Rabbit makes himself watch, though he does grant himself the small mercy of putting his paws over his ears.

*

The next day, Rabbit doesn’t eat. He noses at his kibble and sits under his stool. He does not deserve to sit on his favorite stool today. He can smell the boy’s body as the flowers bleed it and chew it and pull it slowly into the ground. He can hear the flowers celebrating, hissing and laughing and complimenting each other.

They are very loud this morning. Children are their favorite, after all. Children, Rabbit often hears them saying, are the sweetest meat.

Rabbit’s humans leave for work. Rabbit can no longer listen to the flowers gloat and belch and clean the blood from their petals. He is beside himself with shame. He wanders through his backyard, whimpering. The poor boy, he thinks. The poor boy with his baseball gloves and his smelly socks. What will his parents think?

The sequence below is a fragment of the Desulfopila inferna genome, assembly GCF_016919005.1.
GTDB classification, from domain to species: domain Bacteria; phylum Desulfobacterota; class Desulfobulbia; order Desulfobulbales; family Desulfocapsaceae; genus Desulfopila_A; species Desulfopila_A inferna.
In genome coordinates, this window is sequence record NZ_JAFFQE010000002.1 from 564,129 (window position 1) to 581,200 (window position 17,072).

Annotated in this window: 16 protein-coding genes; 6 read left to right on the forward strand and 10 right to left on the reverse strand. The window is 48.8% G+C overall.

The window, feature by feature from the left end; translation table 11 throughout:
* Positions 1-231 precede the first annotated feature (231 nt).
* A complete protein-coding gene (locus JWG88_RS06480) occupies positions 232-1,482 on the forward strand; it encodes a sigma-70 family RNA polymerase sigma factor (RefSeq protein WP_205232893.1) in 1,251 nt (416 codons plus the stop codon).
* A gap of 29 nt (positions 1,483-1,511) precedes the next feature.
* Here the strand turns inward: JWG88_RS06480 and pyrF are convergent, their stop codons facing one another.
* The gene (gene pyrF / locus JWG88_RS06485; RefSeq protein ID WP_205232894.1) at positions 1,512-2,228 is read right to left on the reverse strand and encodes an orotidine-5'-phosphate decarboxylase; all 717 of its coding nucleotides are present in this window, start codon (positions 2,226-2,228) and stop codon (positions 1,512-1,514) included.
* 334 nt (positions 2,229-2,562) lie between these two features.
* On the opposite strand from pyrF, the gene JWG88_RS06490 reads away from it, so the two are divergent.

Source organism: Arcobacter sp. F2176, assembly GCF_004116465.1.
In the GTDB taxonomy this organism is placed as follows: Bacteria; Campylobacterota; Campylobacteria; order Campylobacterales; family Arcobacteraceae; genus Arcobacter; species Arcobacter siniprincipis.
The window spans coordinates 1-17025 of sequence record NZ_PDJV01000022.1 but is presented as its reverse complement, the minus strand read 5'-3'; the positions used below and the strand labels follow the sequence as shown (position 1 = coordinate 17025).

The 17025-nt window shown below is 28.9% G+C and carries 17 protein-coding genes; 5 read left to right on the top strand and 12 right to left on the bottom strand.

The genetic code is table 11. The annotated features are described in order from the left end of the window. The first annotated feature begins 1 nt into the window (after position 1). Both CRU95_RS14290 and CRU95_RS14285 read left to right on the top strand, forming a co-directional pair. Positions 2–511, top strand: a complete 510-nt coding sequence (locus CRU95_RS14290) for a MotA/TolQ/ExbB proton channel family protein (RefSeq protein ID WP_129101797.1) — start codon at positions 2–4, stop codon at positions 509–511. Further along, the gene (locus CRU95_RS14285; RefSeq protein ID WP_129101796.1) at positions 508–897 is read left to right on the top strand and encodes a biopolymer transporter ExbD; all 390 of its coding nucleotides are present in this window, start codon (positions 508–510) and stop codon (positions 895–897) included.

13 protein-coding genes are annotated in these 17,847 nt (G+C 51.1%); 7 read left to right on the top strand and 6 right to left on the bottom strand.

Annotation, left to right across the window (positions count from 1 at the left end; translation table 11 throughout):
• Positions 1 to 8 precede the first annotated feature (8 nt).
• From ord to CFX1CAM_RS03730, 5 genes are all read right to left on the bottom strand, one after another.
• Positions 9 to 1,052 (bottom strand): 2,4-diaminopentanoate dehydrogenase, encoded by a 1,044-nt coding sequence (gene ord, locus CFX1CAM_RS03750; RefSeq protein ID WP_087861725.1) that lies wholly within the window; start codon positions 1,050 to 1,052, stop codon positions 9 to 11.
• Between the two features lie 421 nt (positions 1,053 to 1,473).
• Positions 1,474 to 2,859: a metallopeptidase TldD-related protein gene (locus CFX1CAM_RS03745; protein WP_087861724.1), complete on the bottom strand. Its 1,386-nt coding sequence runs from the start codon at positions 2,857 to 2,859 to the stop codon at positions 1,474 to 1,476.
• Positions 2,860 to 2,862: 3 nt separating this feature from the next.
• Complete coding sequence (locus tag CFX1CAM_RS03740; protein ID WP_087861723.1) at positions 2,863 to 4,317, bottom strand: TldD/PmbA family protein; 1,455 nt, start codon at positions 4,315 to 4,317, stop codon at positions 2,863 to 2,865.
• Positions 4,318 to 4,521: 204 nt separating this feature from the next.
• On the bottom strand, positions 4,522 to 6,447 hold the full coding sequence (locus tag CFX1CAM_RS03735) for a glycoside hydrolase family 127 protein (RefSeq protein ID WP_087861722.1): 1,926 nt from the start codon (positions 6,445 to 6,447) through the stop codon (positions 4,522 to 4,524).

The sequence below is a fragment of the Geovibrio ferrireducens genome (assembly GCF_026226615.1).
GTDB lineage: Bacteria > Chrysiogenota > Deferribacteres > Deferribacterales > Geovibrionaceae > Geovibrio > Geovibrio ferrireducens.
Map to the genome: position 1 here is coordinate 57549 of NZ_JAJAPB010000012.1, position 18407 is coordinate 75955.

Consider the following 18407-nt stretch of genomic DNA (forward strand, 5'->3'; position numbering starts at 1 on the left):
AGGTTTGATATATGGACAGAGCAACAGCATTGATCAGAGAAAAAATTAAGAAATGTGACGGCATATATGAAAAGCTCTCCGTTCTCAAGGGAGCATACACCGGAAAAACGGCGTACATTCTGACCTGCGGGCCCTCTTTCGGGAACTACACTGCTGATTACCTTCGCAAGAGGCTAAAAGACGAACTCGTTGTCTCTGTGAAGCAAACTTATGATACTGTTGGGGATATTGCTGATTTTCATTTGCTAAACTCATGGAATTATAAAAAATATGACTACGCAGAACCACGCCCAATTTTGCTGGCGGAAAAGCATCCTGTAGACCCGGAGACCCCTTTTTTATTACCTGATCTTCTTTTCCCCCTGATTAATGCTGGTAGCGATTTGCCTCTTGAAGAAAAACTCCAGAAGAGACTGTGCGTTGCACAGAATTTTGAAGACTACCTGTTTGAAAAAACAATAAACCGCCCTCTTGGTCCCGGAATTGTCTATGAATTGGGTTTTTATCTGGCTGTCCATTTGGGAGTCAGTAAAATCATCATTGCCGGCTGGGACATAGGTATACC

At the edge of the backyard is a fence, and beyond that fence is a field of tall grasses and some woods. Rabbit digs under the fence and comes out into the field on the other side and howls quietly to himself. He will continue to wander forever, he thinks. He will wander away until he finds somewhere he can actually be useful, or perhaps until he dies. Perhaps, he thinks forlornly, dying would be best. A dog who cannot help humans is no dog at all.

But then he hears footsteps crashing through the grasses. The footsteps are coming from the direction of the woods. Rabbit thinks this is curious, for he has never heard anything in these woods except for foxes and birds and snails.

Then he sees the girl. She is as young as the dead boy was. She is wearing a dress that is torn and dirty. She has a wild face and wild eyes, and her hair is full of mud and twigs. She does not move like a human. She moves like an animal, darting this way and that.

She runs toward the gray house’s garden. She is confused. She does not know where she is going.